Strategic Behavior and the Environment > Vol 5 > Issue 1

Spatial Efficiency of Genetically Modified and Non-Genetically Modified Crops

Stefan Ambec, Toulouse School of Economics (INRA LERNA IDEI) and Department of Economics, University of Gothenburg, Sweden, Corinne Langinier, University of Alberta, Canada, Corinne.Langinier@ualberta.ca Philippe Marcoul, University of Alberta, Canada,
 
Suggested Citation
Stefan Ambec, Corinne Langinier and Philippe Marcoul (2015), "Spatial Efficiency of Genetically Modified and Non-Genetically Modified Crops", Strategic Behavior and the Environment: Vol. 5: No. 1, pp 31-59. http://dx.doi.org/10.1561/102.00000054

Published: 24 Jun 2015
© 2015 S. Ambec, C. Langinier and P. Marcoul
 
Subjects
Economic Theory: Game Theory,  Environmental Economics,  Collective Action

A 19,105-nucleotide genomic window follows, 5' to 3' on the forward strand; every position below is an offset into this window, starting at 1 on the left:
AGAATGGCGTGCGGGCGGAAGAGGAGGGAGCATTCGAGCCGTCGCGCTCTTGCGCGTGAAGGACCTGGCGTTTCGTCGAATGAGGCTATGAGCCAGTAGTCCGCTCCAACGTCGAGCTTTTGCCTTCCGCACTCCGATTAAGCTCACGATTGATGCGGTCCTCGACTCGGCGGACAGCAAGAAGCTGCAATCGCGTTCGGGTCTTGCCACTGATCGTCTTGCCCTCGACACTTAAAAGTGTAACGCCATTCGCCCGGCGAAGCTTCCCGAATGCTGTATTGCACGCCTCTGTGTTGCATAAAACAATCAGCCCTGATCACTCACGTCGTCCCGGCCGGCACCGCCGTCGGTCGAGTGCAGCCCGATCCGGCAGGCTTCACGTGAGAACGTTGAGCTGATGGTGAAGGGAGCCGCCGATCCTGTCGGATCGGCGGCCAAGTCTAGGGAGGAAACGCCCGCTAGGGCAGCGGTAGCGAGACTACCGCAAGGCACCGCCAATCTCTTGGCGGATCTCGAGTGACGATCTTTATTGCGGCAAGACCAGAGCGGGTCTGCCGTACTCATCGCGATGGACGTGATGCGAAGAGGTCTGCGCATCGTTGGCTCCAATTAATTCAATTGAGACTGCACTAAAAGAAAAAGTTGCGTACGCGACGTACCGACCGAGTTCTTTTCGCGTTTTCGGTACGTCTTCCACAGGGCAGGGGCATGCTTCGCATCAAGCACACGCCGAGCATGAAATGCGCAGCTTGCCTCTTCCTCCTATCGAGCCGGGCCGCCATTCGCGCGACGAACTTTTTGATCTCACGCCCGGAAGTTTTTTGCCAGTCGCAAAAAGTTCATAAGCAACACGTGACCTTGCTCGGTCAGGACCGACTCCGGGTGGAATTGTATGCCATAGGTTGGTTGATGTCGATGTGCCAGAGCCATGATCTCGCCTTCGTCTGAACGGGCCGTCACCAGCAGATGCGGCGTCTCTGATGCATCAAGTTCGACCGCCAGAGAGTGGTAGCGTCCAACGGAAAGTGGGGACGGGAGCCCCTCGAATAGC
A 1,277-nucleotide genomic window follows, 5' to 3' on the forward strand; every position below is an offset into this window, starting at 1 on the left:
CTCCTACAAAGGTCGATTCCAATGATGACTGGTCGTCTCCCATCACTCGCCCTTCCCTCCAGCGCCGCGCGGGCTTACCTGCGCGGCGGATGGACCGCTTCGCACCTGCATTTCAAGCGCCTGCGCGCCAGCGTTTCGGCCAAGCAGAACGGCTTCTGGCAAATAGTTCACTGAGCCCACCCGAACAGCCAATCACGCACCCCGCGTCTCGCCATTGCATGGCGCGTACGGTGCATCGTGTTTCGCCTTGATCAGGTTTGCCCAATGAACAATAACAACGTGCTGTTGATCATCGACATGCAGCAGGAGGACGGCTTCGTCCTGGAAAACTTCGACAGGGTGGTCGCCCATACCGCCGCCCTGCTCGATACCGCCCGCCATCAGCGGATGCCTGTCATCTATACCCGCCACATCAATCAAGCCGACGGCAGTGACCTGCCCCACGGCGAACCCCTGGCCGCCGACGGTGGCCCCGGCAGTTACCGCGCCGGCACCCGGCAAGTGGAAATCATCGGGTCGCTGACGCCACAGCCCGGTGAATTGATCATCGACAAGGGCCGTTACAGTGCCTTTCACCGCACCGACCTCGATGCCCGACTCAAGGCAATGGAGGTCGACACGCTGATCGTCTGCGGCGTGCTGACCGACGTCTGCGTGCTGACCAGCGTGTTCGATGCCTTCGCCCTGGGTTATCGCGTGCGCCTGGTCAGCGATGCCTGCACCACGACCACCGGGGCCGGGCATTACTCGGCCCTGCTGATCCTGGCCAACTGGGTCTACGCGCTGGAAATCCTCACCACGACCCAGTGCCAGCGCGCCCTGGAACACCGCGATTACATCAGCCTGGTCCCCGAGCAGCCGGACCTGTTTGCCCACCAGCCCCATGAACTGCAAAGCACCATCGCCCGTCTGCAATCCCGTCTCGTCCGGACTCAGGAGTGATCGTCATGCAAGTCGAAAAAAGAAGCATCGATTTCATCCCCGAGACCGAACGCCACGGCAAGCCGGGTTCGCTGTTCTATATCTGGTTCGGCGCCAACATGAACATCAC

Keywords
D62 (externalities)L11 (market structure)
Genetically modified cropsexternalityspatial localizationcoordination
 

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In this article:
1. Introduction
2. The Model
3. Coexistence Equilibrium
4. Coordination Among Producers
5. Conclusion and Future Research
References

Abstract

When GM (genetically modified) and non-GM crops coexist, not all of the latter can be sold as GM-free crops as some of them will likely be contaminated by GM crops. The choice of producing non-GM crops will consequently depend on the surrounding crops. We therefore analyze the spatial distribution of GM and non-GM crops. When producers follow individual strategies, many spatial configurations arise in equilibrium, some of which are more efficient than others. We examine how coordination among producers impacts the spatial distribution of crop varieties, and show that coordination among only a small number of producers can greatly improve efficiency. In particular, a non-GM producer neighboring two GM producers needs to coordinate with only one of them to eliminate any spatial inefficiency from variety choices.

DOI:10.1561/102.00000054